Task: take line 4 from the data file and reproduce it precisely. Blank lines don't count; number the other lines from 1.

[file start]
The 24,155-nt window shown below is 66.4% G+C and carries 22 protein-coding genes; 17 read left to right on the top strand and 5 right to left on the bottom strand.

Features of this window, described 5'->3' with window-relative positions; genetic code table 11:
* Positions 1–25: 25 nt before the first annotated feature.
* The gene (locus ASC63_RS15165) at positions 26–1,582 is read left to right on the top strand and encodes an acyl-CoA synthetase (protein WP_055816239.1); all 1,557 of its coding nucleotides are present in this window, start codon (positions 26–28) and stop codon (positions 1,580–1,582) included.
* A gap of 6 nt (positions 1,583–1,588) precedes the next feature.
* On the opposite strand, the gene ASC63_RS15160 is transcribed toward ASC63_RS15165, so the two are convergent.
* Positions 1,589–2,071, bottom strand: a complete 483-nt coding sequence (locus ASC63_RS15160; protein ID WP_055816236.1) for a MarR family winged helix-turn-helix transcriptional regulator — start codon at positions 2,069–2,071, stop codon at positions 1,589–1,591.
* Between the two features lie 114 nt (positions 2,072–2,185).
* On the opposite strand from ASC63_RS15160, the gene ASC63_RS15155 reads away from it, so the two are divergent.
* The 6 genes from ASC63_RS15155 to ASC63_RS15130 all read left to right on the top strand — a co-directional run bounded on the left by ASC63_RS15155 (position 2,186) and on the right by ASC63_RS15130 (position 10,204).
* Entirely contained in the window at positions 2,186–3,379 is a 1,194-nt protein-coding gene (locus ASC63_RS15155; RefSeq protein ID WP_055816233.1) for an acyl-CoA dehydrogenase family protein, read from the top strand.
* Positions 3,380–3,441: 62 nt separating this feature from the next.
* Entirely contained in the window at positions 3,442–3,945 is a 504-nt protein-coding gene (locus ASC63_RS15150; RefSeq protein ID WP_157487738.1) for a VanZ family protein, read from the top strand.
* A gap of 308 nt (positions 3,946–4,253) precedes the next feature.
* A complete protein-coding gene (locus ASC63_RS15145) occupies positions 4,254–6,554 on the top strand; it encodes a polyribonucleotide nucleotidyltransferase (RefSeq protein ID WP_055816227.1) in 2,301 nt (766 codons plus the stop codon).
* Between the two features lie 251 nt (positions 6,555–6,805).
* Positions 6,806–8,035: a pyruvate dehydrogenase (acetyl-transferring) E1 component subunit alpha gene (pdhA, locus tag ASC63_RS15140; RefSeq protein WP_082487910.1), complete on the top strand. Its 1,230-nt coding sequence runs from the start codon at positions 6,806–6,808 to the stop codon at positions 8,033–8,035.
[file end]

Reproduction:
* The gene (locus ASC63_RS15165) at positions 26–1,582 is read left to right on the top strand and encodes an acyl-CoA synthetase (protein WP_055816239.1); all 1,557 of its coding nucleotides are present in this window, start codon (positions 26–28) and stop codon (positions 1,580–1,582) included.